BOSTON (WWLP)– New York-based company Utility Expense Reduction, LLC, (UER) has paid more than $1.65 million to the state after the Massachusetts Attorney General (AG) and the Inspector General (IG) filed complaints in Suffolk Superior Court.
According to court documents, the company is alleged to have violated the Massachusetts False Claims Act by not making required payments to the state under three state environmental programs. The complaint also charges that they violated the Consumer Protection Act and several environmental statutes, including the Renewable Energy Portfolio Standard, the Alternative Renewable Energy Portfolio Standard and the Clean Air Act.
A news release from the AG’s office says that from 2016-2019 UER sold electricity in Massachusetts. State law requires that companies selling electricity to Massachusetts customers must obtain a certain percentage of their electricity each year from renewable, alternative and clean energy sources. If they do not they are instead required to make an annual payment that goes towards accelerating the clean energy sector and supporting programs to mitigate the impacts of climate change.
The AG’s Office alleges UER failed to obtain the required renewable, alternative or clean energy for 2018 or 2019, and failed to make the required payments for either year. Instead, UER left the Massachusetts electricity market in 2019, owing more than $825,000 to the state’s environmental programs.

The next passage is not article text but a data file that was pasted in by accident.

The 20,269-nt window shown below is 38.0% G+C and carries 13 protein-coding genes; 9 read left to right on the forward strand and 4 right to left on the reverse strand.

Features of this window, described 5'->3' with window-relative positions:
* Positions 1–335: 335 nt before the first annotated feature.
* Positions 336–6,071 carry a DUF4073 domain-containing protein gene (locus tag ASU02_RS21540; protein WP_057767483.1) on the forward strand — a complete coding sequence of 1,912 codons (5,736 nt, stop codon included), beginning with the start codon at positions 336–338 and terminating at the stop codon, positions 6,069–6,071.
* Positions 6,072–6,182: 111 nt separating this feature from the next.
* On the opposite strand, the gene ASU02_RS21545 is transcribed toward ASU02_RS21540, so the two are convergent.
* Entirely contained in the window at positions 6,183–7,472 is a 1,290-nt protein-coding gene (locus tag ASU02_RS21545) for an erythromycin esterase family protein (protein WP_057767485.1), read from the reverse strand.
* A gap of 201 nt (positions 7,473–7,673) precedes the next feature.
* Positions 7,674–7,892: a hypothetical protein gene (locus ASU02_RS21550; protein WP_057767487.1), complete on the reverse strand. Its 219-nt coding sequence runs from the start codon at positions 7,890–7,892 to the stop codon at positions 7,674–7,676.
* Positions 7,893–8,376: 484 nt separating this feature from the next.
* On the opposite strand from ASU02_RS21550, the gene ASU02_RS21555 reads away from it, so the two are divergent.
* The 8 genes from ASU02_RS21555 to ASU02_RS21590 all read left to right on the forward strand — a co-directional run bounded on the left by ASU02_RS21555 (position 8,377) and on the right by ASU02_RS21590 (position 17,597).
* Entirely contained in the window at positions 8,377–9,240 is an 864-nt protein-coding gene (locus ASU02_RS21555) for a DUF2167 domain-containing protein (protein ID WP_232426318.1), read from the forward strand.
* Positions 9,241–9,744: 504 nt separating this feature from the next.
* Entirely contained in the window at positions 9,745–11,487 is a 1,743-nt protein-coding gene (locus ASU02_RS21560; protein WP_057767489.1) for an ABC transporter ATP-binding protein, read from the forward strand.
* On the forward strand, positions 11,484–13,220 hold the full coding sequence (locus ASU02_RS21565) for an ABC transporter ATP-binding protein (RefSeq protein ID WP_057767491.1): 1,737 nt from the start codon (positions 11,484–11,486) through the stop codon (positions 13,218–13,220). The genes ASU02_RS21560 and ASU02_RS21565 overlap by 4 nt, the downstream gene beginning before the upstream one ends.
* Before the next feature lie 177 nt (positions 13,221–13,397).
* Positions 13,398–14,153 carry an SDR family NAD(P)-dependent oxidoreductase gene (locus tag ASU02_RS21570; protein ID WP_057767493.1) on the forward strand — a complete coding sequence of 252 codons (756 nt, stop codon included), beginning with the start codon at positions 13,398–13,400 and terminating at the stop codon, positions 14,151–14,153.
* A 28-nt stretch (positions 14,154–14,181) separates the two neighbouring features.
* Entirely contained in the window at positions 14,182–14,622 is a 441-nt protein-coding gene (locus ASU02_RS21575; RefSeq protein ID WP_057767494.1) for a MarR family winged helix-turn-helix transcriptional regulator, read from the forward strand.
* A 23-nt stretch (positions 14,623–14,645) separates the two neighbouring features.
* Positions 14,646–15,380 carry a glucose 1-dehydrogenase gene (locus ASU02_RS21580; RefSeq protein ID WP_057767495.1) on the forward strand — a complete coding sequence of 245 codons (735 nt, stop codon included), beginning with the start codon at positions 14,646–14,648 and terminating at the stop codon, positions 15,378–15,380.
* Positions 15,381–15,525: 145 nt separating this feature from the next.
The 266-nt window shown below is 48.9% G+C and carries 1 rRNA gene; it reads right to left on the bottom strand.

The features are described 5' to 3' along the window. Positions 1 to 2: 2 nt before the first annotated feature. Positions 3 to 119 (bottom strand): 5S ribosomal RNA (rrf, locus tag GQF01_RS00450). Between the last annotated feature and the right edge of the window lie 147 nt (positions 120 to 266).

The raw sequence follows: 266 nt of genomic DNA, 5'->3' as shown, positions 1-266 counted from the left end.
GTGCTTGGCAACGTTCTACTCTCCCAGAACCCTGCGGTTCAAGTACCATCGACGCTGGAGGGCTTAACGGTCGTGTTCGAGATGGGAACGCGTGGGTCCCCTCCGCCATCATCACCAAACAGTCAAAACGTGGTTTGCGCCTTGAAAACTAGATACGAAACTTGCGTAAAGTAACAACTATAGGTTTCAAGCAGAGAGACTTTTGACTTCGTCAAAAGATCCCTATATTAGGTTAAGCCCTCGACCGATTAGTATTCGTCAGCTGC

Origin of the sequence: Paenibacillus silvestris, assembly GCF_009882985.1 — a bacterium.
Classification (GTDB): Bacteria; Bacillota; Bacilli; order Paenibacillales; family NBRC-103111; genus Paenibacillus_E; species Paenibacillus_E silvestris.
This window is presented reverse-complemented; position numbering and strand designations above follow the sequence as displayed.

“As the existential threat of climate change grows, our electricity markets must support all the clean energy resources we need,” said AG Healey. “Massachusetts consumers have a right under our laws to access clean energy, which is why we’re holding this company accountable for evading its obligations to contribute to the state’s clean energy and climate change mitigation programs.”
“It is vitally important that companies that obtain the benefits of operating in the state pay the money they owe to the Commonwealth,” said Inspector General Cunha. “In failing to do so, UER gained an unfair financial windfall and withheld important funding from the state.”
Under the consent judgement’s terms of the agreement, UER has paid over $1.65 million, including restitution and penalties, and will not operate in Massachusetts for five years.
Read the consent judgement here: